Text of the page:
Who's playing Monday? Walt Mink? Didn't they break up? Well, no, but you and the rest of the Twin Cities would be forgiven for thinking so. Fact is, our towns' former experts on speed/noise/jazz/ core/psychedelic pop are alive and kicking--though the one-time Macalester College trio did make their last record over three years ago before vanishing at the height of local fame.
The trouble began after the band signed to Columbia and then wanted to move back to the opposite coasts where they grew up--New York for Kimbrough and bassist Candace Belanoff; L.A. for drummer Joey Waronker. "It was at a moment when we thought--thought being the operative word--that we had the bread to be able to do that when the Columbia deal went through," says Kimbrough. But keeping a bi-coastal band together was not as easy as it seemed. Kimbrough soon began writing a new album, and in the interim Waronker played drums on tour with then-unknown L.A. trickster Beck. The rest is history: Beck blew up big, Columbia kept pushing back the Mink album, band frustration continued to build, and Waronker opted to exit.
Kimbrough and Belanoff spent much of '94 seeking a new drummer--Orestes Morfín, formerly of indie noisemakers Bitch Magnet--and completing a test tour. But by then, their A&R rep left their label, their manager split, and Columbia cancelled their studio plans. "We were, like, incredibly miserable at that point," Kimbrough says. "Columbia was a really awful place to be, and we knew it. They're like a big music meat grinder that just cranks out a lot of mass-market crapola. Thank God we're not there anymore."
Walt Mink moved to a more pro-Mink environment at Atlantic Records last year, when early Mink supporter Janet Billig was VP and where their publicist is an old friend who worked with their first two indie discs. Which is great news, since Walt Mink's at-long-last third album (the cynically dubbed El Producto) is probably Kimbrough's finest hour yet, and it deserves a wide audience. His signature Hendrix/T.Rex/ prog-rock guitar acrobatics, sub-chipmunk tenor and heart-on-sleeve sincerity are there, as always. But since Miss Happiness and Bareback Ride, the band has trimmed the fat from their material. "Overgrown" is a perfect rollercoaster single in classic Mink tradition. "Little Sister"--not the Elvis classic, but a plaintive Kimbrough original referring to his mother's miscarriage when he was a child--could follow suit. Overall, the record represents a high point for the band in terms of studio craft.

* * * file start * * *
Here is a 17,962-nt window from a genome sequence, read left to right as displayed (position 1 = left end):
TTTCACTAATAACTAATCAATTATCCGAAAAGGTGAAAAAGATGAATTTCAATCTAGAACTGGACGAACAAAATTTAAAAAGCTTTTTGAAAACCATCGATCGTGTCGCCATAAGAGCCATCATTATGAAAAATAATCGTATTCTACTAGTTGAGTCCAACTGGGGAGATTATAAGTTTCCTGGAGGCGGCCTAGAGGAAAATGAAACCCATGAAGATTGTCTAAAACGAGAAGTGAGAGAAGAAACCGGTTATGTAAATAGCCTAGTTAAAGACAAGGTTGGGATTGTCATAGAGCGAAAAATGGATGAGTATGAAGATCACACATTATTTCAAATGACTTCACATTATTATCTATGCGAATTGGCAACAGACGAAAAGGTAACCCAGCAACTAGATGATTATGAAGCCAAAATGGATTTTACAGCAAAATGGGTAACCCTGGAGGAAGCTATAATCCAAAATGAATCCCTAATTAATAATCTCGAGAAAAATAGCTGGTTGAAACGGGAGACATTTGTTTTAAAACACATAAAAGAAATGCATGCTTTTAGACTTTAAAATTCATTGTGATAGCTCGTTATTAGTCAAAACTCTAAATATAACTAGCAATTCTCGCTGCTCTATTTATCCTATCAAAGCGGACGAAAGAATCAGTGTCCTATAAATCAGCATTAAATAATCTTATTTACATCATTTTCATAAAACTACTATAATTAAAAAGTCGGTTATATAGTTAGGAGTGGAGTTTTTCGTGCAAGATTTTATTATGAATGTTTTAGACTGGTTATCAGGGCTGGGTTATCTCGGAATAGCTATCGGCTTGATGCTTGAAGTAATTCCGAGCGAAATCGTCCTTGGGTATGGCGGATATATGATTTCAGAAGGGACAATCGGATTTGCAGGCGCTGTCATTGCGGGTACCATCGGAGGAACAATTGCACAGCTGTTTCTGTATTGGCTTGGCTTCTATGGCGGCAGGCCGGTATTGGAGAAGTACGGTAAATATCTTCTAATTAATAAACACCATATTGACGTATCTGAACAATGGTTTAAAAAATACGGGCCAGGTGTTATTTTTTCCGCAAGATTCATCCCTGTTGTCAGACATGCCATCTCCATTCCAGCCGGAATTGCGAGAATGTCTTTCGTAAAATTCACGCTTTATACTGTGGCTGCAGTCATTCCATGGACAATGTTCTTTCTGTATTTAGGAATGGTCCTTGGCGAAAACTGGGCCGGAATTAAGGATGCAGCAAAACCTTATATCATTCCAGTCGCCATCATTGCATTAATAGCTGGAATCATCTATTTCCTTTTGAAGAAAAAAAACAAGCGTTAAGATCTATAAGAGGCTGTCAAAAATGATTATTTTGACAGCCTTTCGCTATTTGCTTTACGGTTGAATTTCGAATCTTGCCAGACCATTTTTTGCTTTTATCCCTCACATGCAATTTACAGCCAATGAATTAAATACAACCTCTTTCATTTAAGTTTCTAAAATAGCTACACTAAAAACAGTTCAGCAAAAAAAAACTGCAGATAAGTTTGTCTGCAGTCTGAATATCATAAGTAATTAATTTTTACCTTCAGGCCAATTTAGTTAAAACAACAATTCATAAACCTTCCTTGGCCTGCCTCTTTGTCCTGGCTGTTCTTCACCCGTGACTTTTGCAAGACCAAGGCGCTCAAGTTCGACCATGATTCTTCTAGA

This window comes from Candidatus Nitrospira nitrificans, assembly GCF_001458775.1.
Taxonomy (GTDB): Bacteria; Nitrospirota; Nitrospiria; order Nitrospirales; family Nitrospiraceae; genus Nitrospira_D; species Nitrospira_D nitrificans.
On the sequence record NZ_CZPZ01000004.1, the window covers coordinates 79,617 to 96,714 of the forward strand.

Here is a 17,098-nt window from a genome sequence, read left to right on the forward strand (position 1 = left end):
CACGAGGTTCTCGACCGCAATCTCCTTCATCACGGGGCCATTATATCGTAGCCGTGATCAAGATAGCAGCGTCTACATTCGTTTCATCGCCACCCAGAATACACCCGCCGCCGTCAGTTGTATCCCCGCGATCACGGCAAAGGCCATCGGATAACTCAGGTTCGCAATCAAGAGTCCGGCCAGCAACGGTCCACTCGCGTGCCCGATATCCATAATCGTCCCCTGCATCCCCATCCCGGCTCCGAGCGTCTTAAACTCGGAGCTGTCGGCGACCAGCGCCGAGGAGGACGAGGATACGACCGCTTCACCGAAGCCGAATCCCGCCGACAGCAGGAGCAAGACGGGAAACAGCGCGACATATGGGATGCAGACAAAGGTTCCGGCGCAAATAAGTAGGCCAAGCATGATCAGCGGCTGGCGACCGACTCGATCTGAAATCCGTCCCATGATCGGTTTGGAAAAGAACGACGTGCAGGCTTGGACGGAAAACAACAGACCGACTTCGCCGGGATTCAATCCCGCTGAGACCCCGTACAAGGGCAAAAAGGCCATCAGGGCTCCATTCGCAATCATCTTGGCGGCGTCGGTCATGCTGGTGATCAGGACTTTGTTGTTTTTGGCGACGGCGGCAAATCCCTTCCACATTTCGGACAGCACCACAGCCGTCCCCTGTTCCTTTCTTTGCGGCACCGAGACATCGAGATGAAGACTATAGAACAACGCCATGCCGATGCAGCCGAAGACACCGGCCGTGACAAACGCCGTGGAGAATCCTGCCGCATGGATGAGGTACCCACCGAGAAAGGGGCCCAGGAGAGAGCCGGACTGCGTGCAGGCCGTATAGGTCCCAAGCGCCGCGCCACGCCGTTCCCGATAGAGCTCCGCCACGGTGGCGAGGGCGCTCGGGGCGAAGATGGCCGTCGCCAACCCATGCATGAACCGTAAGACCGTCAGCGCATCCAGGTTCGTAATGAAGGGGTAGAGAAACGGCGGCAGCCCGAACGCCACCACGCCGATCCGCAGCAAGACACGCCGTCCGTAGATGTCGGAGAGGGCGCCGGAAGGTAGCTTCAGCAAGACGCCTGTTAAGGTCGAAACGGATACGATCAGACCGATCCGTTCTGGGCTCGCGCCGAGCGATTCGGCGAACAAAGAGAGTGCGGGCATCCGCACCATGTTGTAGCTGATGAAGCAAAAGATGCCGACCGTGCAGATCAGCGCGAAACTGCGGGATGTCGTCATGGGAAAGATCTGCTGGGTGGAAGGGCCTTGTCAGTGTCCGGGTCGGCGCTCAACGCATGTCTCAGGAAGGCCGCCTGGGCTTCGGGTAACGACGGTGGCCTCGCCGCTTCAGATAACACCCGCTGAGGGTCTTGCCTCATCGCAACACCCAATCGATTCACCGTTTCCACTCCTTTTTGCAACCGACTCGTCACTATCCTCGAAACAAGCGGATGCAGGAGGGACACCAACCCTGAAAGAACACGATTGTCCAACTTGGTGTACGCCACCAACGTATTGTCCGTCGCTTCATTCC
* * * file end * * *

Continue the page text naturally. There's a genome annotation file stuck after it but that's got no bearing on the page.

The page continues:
"There's definitely so much more stuff going on this record than in the past," says Kimbrough enthusiastically. "Not because we didn't want to do that fancy studio stuff in the past, but because we didn't have the time and resources." To wit: "Everything Worthwhile," recognizable from an early demo, shows up here with immaculate yet subtle orchestration, the mix grounded by backwards piano tracks. "Stood Up" segues into a crossfaded sequence of Beach Boys mellotron and distorted drums. The three acoustic cuts are Kimbrough's most gorgeous yet, and "Me & My Dog" is the thunderous revival of a song from 9-Iron, the old Kimbrough-Waronker lo-fi project. (For various legal reasons, a 9-Iron cassette was recently reissued by the local Generator label under the band name Dumb Angel.)
Walt's drummer trade may have something to do with El Producto's leaner/meaner version. "Orestes's a basher," Kimbrough laughs. "He's a much more physical drummer than Joey. He uses bigger drums and he uses more of them. He's a nut. Go listen to Bitch Magnet records."
Back in the day when Walt Mink was fixin' to take over town, you probably either had your nose in the air over their arty, private-school geekiness, or you were a fascinated kid dying to leap in the pit. Or you were like me, a little of both. Three years later, Walt Mink is back--better, in my book, for their resilience and refinement. "We're really excited," says Kimbrough of their homecoming gig. "We might be rusty, though. Tell everyone to yell at us if we are." CP
Walt Mink performs at theChoice Rocks Minnesota benefit at First Avenue on Monday; see A List for details, p. 22.